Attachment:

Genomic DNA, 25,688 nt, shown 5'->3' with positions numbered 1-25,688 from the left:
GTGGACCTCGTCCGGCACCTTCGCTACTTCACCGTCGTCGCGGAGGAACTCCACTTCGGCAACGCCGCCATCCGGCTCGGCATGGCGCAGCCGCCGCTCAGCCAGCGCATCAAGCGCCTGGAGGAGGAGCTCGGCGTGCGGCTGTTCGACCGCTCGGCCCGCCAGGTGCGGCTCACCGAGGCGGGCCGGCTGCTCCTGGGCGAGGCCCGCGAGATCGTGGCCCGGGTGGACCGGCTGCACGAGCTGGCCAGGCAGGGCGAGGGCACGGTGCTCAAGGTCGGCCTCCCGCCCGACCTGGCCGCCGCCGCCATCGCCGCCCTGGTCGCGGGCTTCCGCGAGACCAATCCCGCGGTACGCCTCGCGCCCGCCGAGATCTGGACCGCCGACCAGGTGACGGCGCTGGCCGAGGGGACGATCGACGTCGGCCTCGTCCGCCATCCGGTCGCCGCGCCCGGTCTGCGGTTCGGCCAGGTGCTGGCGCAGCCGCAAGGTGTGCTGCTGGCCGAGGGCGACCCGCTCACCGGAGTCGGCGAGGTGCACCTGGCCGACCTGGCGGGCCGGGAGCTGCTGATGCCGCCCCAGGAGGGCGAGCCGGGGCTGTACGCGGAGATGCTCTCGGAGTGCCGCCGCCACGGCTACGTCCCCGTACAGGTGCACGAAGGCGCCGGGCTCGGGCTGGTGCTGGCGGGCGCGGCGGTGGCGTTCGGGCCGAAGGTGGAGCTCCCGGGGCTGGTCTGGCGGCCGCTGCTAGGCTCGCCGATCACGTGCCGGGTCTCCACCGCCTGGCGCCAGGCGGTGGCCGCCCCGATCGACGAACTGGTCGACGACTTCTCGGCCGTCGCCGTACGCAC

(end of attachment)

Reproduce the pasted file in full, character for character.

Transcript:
Genomic DNA, 25,688 nt, shown 5'->3' with positions numbered 1-25,688 from the left:
GTGGACCTCGTCCGGCACCTTCGCTACTTCACCGTCGTCGCGGAGGAACTCCACTTCGGCAACGCCGCCATCCGGCTCGGCATGGCGCAGCCGCCGCTCAGCCAGCGCATCAAGCGCCTGGAGGAGGAGCTCGGCGTGCGGCTGTTCGACCGCTCGGCCCGCCAGGTGCGGCTCACCGAGGCGGGCCGGCTGCTCCTGGGCGAGGCCCGCGAGATCGTGGCCCGGGTGGACCGGCTGCACGAGCTGGCCAGGCAGGGCGAGGGCACGGTGCTCAAGGTCGGCCTCCCGCCCGACCTGGCCGCCGCCGCCATCGCCGCCCTGGTCGCGGGCTTCCGCGAGACCAATCCCGCGGTACGCCTCGCGCCCGCCGAGATCTGGACCGCCGACCAGGTGACGGCGCTGGCCGAGGGGACGATCGACGTCGGCCTCGTCCGCCATCCGGTCGCCGCGCCCGGTCTGCGGTTCGGCCAGGTGCTGGCGCAGCCGCAAGGTGTGCTGCTGGCCGAGGGCGACCCGCTCACCGGAGTCGGCGAGGTGCACCTGGCCGACCTGGCGGGCCGGGAGCTGCTGATGCCGCCCCAGGAGGGCGAGCCGGGGCTGTACGCGGAGATGCTCTCGGAGTGCCGCCGCCACGGCTACGTCCCCGTACAGGTGCACGAAGGCGCCGGGCTCGGGCTGGTGCTGGCGGGCGCGGCGGTGGCGTTCGGGCCGAAGGTGGAGCTCCCGGGGCTGGTCTGGCGGCCGCTGCTAGGCTCGCCGATCACGTGCCGGGTCTCCACCGCCTGGCGCCAGGCGGTGGCCGCCCCGATCGACGAACTGGTCGACGACTTCTCGGCCGTCGCCGTACGCAC